By Philip Ward, AuntMinnieEurope.com staff writer

June 15, 2018 -- The U.K. Society of Radiographers (SoR) has refuted the suggestion made in Tuesday's AuntMinnieEurope.com opinion piece by Dr. Anna Larici that radiographers must not read chest x-rays and cannot conduct clinical image reporting to a standard equivalent to a senior radiologist.

"Research evidence clearly supports the assertion that reporting by radiographers can contribute without compromise to a team approach to the delivery of clinical imaging services," noted the SoR in a statement issued on 15 June. "The SoR believes that it is professionally unacceptable to support or accept standards of reporting by radiographers that are inferior to those by radiologists."

All reporting radiographers should be subject to formal continuing audit to demonstrate competence, and radiologists and radiographers should work together locally to undertake team audit and quality assurance, the statement continued.

Guidelines from the SoR set clear and stringent standards for professional development, leading to competence in image reporting, and these include approved training provision at master's level and clinical supervision to develop skills in a prescribed field of practice, the SoR added.

Sad spectacle

"Once again, we have the rather sad spectacle of a highly respected member of one profession spending time and effort in an attempt to make a point by insulting members of another profession," wrote Richard Evans, CEO of the SoR in a blog, also posted on 15 June.

Richard Evans
Richard Evans, CEO of the SoR.

Imaging services to patients completely depend on harmonious teamworking and mutual professional respect, and the 7 May article on a study by Nick Woznitza, PhD, that prompted Larici's column contained no disrespect of radiologists and no attempt to undermine the professional status of radiologist colleagues, he added.

"After a career in radiography, the medical professionals I most respect and look up to are all radiologists. I imagine this will be the same for radiographers everywhere," Evans noted. "It is well-known that advanced clinical practice and specifically opportunities to take part through teamworking in the reporting of clinical images is not currently widespread outside the U.K. I imagine that in Italy there is no clinical requirement for additional reporting capacity."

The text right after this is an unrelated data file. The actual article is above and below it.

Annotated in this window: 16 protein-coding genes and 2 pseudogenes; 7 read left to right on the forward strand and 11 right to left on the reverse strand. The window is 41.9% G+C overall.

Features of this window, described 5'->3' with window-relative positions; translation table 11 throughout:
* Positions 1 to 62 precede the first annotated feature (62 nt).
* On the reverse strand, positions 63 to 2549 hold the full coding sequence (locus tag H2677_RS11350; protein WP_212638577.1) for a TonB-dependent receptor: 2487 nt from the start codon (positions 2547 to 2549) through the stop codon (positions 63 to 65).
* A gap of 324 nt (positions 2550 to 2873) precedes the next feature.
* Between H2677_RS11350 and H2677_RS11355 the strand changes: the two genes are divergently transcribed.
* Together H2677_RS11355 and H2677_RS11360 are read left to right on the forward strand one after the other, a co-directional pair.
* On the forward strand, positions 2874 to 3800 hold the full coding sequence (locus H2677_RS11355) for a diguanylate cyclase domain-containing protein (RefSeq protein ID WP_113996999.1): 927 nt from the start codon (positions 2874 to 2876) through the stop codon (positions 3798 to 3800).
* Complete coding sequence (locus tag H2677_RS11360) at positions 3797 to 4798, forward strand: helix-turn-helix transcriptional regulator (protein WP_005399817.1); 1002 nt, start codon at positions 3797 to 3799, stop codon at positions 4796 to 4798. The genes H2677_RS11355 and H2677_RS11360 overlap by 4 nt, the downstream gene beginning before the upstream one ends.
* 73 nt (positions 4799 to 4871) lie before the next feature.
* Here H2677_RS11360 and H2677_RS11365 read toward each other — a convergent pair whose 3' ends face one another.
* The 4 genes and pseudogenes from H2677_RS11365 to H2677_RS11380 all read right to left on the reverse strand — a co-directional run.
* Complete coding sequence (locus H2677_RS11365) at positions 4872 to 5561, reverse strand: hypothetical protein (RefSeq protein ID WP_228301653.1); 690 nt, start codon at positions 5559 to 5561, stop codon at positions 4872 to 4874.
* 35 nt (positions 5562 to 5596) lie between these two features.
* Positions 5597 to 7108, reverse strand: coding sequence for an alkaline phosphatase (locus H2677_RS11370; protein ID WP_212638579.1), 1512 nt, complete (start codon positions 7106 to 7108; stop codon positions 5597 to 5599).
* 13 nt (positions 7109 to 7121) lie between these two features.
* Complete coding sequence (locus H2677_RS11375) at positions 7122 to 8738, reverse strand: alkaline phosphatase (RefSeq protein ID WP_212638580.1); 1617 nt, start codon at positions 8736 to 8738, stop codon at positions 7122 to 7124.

Radiographers everywhere would line up with Larici in resisting any attempts to question the expert knowledge of radiologists, he noted.

Need for proper context

The suitability of radiographer reporting depends on an individual nation's healthcare system and needs, according to Dr. Elisabetta Giannotti, a consultant radiologist at Nottingham Breast Institute City Hospital in Nottingham, U.K., and a member of the AuntMinnieEurope.com Editorial Advisory Board.

"The presence of reporting radiographers fits well in the U.K. context, as is demonstrated by daily practice, but I do agree with Dr. Larici that this is not applicable in Italy, where the training system, work design, and responsibilities of radiographers are completely different. For those reasons, Italian radiographers cannot report any kind of examinations, now or in the future, according to how the health system is organized," she wrote in a posting in the Forums section of AuntMinnieEurope.com.

Dr. Elisabetta Giannotti
Dr. Elisabetta Giannotti. Photo by Christof. G. Pelz.

The U.K. has successfully introduced reporting radiographers and film readers, and there is structured postgraduate training to ensure the technicians report to a high standard, Giannotti pointed out.

"They do not want to substitute a radiologist's role," she emphasized. "It is definitely a physician who has a vision and understanding of the patient. Consultant radiologists attend and lead multidisciplinary team meetings where the entire management of the patient is discussed with other clinicians."

The presence of reporting radiographers should be seen in the background of the National Health Service (NHS) organization, she added. For instance, nurse practitioners and sonographers have an extended role in the patient's care.

The study by Woznitza proves that radiographers with adequate training can reliably report chest x-rays in a U.K. context, but that cannot be translated into a different context, with different training and structural organization, according to Giannotti.

"Reporting radiographers cannot substitute the radiologist," she wrote. "Demand for radiological examinations is continuously increasing and manpower issues represent a problem worldwide. Having adequately trained technicians or an artificial intelligence system will help the radiologist to concentrate better on management of the patient and other difficult tasks."

Another successful example of reporting radiographers is as film readers who work in the NHS breast cancer screening program, she noted.


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